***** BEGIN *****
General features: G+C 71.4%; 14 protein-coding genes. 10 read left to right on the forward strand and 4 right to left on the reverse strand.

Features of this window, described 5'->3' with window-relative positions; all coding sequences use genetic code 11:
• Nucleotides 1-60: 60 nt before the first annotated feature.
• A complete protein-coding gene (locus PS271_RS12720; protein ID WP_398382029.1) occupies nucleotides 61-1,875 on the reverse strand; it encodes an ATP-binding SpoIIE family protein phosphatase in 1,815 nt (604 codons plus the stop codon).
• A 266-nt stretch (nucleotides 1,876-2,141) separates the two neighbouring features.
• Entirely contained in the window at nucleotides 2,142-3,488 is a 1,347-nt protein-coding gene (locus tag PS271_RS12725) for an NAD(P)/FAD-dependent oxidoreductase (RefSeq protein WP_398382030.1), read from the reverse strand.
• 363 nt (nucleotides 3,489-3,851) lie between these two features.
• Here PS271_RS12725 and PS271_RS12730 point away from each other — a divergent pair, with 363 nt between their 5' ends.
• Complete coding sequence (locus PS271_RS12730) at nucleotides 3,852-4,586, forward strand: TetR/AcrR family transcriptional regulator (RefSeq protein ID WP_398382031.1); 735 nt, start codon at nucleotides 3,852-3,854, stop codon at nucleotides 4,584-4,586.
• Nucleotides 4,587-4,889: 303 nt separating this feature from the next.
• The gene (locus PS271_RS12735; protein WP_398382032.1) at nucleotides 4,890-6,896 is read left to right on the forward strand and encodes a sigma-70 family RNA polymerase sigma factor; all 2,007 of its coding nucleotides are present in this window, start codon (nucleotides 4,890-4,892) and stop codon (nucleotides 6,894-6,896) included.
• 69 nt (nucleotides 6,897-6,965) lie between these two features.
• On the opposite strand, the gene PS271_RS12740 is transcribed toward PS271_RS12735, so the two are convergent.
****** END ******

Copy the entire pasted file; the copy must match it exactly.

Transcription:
General features: G+C 71.4%; 14 protein-coding genes. 10 read left to right on the forward strand and 4 right to left on the reverse strand.

Features of this window, described 5'->3' with window-relative positions; all coding sequences use genetic code 11:
• Nucleotides 1-60: 60 nt before the first annotated feature.
• A complete protein-coding gene (locus PS271_RS12720; protein ID WP_398382029.1) occupies nucleotides 61-1,875 on the reverse strand; it encodes an ATP-binding SpoIIE family protein phosphatase in 1,815 nt (604 codons plus the stop codon).
• A 266-nt stretch (nucleotides 1,876-2,141) separates the two neighbouring features.
• Entirely contained in the window at nucleotides 2,142-3,488 is a 1,347-nt protein-coding gene (locus tag PS271_RS12725) for an NAD(P)/FAD-dependent oxidoreductase (RefSeq protein WP_398382030.1), read from the reverse strand.
• 363 nt (nucleotides 3,489-3,851) lie between these two features.
• Here PS271_RS12725 and PS271_RS12730 point away from each other — a divergent pair, with 363 nt between their 5' ends.
• Complete coding sequence (locus PS271_RS12730) at nucleotides 3,852-4,586, forward strand: TetR/AcrR family transcriptional regulator (RefSeq protein ID WP_398382031.1); 735 nt, start codon at nucleotides 3,852-3,854, stop codon at nucleotides 4,584-4,586.
• Nucleotides 4,587-4,889: 303 nt separating this feature from the next.
• The gene (locus PS271_RS12735; protein WP_398382032.1) at nucleotides 4,890-6,896 is read left to right on the forward strand and encodes a sigma-70 family RNA polymerase sigma factor; all 2,007 of its coding nucleotides are present in this window, start codon (nucleotides 4,890-4,892) and stop codon (nucleotides 6,894-6,896) included.
• 69 nt (nucleotides 6,897-6,965) lie between these two features.
• On the opposite strand, the gene PS271_RS12740 is transcribed toward PS271_RS12735, so the two are convergent.